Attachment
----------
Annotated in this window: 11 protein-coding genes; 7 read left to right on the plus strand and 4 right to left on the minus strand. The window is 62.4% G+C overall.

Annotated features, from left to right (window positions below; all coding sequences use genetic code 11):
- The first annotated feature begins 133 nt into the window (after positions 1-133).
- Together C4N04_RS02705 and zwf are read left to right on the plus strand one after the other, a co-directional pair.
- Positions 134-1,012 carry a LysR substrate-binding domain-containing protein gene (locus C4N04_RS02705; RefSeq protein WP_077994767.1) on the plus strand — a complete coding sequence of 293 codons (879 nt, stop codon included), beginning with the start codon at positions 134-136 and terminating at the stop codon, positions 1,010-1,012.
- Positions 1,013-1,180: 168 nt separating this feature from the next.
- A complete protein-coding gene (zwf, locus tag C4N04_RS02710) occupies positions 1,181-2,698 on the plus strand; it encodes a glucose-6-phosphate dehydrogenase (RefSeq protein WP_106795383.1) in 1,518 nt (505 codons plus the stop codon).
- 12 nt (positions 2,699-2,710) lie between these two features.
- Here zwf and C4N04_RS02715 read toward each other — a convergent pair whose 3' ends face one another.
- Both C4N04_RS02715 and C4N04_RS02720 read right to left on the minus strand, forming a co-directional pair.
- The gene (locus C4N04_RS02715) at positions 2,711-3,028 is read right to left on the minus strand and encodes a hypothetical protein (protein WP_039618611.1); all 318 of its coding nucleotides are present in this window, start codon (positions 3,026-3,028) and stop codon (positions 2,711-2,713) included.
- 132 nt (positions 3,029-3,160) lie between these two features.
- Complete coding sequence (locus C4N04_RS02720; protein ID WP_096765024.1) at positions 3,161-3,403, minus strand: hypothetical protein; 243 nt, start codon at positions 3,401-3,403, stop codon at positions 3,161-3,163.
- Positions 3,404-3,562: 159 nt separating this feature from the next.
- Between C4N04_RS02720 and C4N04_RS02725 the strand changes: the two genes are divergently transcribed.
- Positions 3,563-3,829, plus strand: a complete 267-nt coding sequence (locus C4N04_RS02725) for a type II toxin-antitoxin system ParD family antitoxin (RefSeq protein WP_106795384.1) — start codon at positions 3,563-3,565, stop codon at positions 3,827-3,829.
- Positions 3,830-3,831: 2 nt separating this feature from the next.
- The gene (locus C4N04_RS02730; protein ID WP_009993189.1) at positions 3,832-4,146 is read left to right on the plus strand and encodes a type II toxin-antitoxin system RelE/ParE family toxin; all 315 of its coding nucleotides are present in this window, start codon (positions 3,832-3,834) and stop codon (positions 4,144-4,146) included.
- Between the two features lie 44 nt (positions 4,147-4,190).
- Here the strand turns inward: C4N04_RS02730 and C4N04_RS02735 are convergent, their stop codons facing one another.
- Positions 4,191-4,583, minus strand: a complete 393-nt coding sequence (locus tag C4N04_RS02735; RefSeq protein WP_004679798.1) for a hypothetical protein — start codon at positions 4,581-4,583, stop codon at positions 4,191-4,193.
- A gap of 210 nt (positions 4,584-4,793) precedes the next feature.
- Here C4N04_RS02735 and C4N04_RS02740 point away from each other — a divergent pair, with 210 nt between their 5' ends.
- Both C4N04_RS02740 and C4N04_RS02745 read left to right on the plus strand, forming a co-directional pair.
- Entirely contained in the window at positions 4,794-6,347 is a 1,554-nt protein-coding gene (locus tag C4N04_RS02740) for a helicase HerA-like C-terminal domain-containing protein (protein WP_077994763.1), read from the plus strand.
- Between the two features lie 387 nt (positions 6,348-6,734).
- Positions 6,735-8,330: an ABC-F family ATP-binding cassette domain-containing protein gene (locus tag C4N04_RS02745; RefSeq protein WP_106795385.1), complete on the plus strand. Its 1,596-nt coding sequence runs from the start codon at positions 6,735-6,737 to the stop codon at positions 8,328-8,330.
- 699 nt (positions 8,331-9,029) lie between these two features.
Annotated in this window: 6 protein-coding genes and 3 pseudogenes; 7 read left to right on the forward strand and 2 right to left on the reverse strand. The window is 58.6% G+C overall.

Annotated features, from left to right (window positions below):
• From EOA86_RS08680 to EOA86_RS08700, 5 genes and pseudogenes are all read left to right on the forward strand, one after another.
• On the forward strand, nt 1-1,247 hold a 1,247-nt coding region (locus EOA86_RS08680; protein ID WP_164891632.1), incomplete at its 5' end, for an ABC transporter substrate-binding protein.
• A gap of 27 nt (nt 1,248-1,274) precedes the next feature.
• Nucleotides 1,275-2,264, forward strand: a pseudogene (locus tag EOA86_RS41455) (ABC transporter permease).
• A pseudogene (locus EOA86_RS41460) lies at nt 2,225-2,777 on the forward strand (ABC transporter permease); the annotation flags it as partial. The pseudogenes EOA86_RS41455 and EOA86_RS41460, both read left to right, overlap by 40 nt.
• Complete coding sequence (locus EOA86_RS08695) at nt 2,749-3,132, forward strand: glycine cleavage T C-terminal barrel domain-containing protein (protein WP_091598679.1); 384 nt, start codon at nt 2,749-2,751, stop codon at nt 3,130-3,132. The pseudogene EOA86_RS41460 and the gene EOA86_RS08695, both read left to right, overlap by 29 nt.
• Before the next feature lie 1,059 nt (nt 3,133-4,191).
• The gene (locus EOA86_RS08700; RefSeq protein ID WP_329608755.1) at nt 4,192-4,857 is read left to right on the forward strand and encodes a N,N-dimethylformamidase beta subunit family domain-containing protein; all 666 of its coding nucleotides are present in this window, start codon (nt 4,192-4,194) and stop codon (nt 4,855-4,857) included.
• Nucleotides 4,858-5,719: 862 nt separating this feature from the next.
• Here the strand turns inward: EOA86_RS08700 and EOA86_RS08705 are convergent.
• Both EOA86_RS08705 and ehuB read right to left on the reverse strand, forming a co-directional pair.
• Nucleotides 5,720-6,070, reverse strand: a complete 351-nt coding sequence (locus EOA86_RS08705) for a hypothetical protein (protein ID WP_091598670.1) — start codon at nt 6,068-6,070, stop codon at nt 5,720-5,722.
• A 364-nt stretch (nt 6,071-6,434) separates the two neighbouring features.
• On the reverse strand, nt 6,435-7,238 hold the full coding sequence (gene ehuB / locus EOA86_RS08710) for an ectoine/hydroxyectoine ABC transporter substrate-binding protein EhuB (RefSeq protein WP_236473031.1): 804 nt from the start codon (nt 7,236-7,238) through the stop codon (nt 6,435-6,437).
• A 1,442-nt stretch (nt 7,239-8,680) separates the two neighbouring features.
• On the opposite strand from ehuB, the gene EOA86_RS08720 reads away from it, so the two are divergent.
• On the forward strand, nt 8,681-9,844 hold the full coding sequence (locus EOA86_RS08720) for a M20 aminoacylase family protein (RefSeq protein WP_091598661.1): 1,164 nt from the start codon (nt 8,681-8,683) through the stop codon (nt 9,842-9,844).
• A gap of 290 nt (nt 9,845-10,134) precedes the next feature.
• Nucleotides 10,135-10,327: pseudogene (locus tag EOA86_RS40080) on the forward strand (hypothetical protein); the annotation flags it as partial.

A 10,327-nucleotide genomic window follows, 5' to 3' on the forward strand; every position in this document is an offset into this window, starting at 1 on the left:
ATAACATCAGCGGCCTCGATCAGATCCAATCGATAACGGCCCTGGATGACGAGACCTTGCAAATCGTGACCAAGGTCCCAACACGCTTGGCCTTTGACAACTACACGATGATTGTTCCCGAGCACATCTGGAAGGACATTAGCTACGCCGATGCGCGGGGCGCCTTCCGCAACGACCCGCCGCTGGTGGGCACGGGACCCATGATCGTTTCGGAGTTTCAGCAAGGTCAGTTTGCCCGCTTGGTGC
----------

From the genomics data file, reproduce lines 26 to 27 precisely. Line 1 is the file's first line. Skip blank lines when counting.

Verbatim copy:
- Between the two features lie 387 nt (positions 6,348-6,734).
- Positions 6,735-8,330: an ABC-F family ATP-binding cassette domain-containing protein gene (locus tag C4N04_RS02745; RefSeq protein WP_106795385.1), complete on the plus strand. Its 1,596-nt coding sequence runs from the start codon at positions 6,735-6,737 to the stop codon at positions 8,328-8,330.